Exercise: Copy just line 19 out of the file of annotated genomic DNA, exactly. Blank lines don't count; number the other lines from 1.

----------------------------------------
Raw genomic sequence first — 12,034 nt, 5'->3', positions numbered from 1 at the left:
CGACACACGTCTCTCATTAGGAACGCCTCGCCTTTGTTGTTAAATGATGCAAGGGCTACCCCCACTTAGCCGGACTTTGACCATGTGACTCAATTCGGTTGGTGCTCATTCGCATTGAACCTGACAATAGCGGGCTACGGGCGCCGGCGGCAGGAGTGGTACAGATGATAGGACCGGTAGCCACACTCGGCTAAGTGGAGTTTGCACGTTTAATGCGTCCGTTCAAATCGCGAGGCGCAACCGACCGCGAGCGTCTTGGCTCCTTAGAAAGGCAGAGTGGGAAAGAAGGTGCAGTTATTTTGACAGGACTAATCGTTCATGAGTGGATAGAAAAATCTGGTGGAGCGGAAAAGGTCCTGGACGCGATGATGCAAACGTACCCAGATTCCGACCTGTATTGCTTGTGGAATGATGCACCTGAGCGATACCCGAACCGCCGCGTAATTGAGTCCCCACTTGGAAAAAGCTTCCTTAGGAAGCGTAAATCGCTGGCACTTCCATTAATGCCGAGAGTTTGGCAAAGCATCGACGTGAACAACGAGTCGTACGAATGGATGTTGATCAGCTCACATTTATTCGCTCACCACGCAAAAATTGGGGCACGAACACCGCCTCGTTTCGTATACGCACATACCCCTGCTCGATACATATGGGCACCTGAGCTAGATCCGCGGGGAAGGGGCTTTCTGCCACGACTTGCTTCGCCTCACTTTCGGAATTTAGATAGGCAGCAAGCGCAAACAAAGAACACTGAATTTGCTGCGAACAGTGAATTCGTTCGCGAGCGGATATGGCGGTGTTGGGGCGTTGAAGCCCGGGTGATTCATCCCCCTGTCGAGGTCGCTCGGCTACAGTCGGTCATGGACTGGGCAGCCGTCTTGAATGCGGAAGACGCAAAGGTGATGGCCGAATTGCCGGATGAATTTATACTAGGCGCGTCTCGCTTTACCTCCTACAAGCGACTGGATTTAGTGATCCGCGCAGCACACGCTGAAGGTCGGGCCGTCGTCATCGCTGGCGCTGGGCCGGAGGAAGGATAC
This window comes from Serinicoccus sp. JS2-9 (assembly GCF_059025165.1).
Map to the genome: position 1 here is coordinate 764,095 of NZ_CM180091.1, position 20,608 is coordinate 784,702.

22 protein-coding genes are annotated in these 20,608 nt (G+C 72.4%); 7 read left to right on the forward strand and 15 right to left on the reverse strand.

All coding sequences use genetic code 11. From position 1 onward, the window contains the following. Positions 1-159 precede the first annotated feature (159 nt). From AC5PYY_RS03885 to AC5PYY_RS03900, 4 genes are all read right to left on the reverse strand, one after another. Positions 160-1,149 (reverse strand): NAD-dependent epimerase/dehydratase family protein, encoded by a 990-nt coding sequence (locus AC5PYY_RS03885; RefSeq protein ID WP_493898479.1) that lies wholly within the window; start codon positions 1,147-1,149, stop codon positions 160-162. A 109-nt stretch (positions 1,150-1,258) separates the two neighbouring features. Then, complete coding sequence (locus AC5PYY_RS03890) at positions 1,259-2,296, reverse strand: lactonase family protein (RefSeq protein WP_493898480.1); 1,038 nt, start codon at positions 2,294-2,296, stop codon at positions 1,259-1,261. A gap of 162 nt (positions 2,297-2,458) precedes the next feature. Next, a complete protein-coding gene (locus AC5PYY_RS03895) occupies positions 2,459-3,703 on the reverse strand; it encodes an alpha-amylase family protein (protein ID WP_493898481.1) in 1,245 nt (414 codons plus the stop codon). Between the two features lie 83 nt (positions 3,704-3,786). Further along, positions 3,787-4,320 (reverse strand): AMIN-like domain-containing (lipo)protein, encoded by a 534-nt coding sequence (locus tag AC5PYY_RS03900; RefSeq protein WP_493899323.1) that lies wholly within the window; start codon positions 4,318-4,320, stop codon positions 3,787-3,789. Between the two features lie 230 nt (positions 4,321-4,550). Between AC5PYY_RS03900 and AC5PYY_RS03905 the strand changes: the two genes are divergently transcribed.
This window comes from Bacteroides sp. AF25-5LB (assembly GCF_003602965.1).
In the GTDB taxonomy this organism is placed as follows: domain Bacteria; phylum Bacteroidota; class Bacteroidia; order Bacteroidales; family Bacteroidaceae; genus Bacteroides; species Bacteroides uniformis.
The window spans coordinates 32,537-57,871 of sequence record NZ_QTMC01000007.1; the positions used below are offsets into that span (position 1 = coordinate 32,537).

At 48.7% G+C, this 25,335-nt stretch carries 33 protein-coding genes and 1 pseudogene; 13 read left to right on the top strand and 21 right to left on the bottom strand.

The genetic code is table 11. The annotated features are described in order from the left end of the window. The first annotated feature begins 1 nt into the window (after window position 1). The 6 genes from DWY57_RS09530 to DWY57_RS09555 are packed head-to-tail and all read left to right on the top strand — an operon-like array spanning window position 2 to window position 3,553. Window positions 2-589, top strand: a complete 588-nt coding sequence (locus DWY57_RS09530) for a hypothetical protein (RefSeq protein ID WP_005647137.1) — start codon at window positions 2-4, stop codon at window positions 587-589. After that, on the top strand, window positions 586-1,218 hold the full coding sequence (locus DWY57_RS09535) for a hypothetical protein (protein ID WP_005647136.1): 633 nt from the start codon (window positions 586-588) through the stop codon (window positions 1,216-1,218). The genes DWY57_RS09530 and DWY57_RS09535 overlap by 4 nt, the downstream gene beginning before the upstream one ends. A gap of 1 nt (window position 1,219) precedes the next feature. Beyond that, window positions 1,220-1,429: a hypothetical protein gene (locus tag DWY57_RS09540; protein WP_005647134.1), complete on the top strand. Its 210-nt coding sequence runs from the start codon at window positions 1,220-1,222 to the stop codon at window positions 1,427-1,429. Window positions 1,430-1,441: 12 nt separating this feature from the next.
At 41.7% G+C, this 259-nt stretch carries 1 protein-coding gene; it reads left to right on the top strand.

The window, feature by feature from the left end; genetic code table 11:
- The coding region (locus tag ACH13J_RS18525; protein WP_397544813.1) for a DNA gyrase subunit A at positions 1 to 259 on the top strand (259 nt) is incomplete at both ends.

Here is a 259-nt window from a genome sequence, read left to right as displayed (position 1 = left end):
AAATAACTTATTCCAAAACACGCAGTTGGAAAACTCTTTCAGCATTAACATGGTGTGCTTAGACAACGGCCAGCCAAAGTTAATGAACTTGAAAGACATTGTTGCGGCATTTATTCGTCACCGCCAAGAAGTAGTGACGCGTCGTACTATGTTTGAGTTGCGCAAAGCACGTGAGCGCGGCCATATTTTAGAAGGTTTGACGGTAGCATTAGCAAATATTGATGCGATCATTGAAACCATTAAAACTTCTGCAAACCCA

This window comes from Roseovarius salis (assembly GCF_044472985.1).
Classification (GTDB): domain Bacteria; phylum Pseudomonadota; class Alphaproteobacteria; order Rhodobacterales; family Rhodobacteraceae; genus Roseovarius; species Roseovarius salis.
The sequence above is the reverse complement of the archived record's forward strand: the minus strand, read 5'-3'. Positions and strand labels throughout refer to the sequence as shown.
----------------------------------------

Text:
The sequence above is the reverse complement of the archived record's forward strand: the minus strand, read 5'-3'. Positions and strand labels throughout refer to the sequence as shown.